“Her husband may have built landmarks, but Sarah Coates helped build lives.”

Michael Bushnell
Publisher


Sarah Walter Chandler was born on March 10, 1829, in Kennett Square, Penn., to Quaker parents John W. and Maria Jane Chandler. At an early age, Sarah was fascinated with botany and was a quick study, educating herself on a variety of subjects.


A strong believer in freedom of thought, during her early years of school she organized other progressive women to study physiology. She felt that women should have some knowledge of their bodies, a subject many thought unfit during the early 1800’s. She attended John Simmons Seminary in Philadelphia and received a certificate of proficiency, and was made Principal of the school at age 16.


In 1854, she wed fellow Pennsylvania native Kersey Coates. Her husband, representing the Emigrant Aid Society, made one of his first trips to Kansas City in 1855. His job: populate the Kansas territory with anti-slavery settlers and at the proper time, vote Kansas in as a free state.


Coates returned to Philadelphia to fetch his wife and they departed the cultured environs of the East and traveled by river to the new Town of Kansas settlement that would later become Kansas City. On the morning of April 13, 1856, the Coates stepped off the steamer William Campbell after a 13 day journey and Sarah exclaimed, “And this is to be my home?”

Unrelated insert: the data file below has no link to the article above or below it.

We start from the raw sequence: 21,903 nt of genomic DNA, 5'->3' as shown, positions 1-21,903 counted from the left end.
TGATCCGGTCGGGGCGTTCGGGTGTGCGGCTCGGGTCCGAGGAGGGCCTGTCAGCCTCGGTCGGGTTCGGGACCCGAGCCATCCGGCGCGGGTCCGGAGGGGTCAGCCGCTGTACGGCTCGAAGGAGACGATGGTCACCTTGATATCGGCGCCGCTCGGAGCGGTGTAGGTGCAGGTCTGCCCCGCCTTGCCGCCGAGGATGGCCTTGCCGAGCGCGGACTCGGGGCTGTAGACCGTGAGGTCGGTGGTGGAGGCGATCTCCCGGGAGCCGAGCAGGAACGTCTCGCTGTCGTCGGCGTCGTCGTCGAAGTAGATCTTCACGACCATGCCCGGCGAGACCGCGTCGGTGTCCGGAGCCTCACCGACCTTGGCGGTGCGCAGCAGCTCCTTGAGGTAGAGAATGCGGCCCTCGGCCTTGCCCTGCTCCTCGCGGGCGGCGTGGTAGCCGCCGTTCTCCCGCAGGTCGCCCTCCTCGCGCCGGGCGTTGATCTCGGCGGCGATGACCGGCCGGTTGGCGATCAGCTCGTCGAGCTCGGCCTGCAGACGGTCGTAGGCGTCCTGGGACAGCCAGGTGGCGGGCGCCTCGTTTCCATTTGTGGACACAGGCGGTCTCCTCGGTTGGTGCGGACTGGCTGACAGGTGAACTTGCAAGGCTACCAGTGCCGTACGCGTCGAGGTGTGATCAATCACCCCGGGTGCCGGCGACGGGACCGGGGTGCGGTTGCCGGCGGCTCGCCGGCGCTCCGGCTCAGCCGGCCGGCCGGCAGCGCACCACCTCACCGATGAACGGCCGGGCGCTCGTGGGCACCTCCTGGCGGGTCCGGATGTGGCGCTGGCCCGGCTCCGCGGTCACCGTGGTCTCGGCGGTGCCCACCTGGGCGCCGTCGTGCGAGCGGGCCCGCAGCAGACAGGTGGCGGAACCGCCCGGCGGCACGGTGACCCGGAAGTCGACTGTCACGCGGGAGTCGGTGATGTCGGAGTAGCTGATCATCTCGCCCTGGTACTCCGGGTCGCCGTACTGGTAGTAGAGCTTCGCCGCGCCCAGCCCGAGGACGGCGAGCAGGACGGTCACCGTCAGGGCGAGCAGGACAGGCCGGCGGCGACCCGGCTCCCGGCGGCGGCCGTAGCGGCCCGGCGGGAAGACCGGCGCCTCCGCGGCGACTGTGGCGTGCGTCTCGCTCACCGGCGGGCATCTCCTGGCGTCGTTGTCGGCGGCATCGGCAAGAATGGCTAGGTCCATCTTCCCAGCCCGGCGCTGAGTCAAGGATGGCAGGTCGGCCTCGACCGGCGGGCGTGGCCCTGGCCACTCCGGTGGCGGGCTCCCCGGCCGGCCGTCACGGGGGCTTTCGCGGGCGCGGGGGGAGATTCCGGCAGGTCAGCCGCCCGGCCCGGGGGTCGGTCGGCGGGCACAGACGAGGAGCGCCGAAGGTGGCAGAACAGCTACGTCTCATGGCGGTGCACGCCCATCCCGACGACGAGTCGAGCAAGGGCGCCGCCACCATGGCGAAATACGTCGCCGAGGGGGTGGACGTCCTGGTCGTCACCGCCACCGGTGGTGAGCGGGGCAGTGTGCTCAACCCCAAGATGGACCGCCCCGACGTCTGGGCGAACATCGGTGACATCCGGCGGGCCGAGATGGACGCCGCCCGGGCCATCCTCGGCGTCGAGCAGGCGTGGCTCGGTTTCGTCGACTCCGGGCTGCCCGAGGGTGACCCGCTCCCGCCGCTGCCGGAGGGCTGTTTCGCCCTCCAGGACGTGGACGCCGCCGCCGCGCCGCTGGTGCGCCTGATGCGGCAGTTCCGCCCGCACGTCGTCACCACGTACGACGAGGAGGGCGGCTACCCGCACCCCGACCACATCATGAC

They took up residence in a eight by 10 foot room on the second floor of the American Hotel, formerly owned by the Emigrant Aid Society. From her room she was privy to the wild nature of the new frontier, Indians from across the Kaw who came to town to carouse and race their ponies up and down the levee giving, as Sarah puts it, “unearthly yells.”


Shortly after their arrival, the Coates purchased land near what is now 10th and Pennsylvania to build their home. Threats of war, however, were growing and the Coates, being Abolitionists, were soon targeted by pro-slavery guerrillas such as William Quantrill and William “Bloody Bill” Anderson and their gang of Missouri Bushwhackers. It was common for them to sleep with pistols under their pillows for protection.


Followinig the Civil War, Sarah Coates became immersed in the women’s sufferage movement, becoming personal friends with movement leader Susan B. Anthony. “There should be no discrimination made between the sexes in regard to the ballot. I am opposed to class legislation,” she stated during a speech. “I am of the decided opinion that women should be the co-workers of men on State Boards and School Boards. In my opinion, when the moral sense of good women is called in to help regulate these matters there will be less fraud and imposition.”


Sarah Coates was a tireless organizer having chartered a number of advocacy groups including the History Club of 1882, the Kansas City Athenaeum and the Interstate Women’s Conference that brought women together interested in temperance and suffrage. When she died in 1897, tributes came from all over the country from people whose lives she had touched. Her funeral was held at the Coates home on Quality Hill and the porches, yards and streets surrounding their house were filled with people who wanted to pay their respects.


Noted Kansas City Historian Dory Deangelo said of Sarah Coates in her book Voices Across Time, “Abolitionist among slaveholders, a liberal Christian among orthodox believers, a suffragist among the most conservative, she was held in life long esteem by many. Her husband may have built landmarks, but Sarah Coates helped build lives.”


Material for this column came from the “Voices Across Time: Profiles of Early Kansas Citians” by Dory Deangelo and “In Memoriam Sarah Walter Chandler Coates,” published as a tribute by her children, Laura, John and Arthur in 1898.

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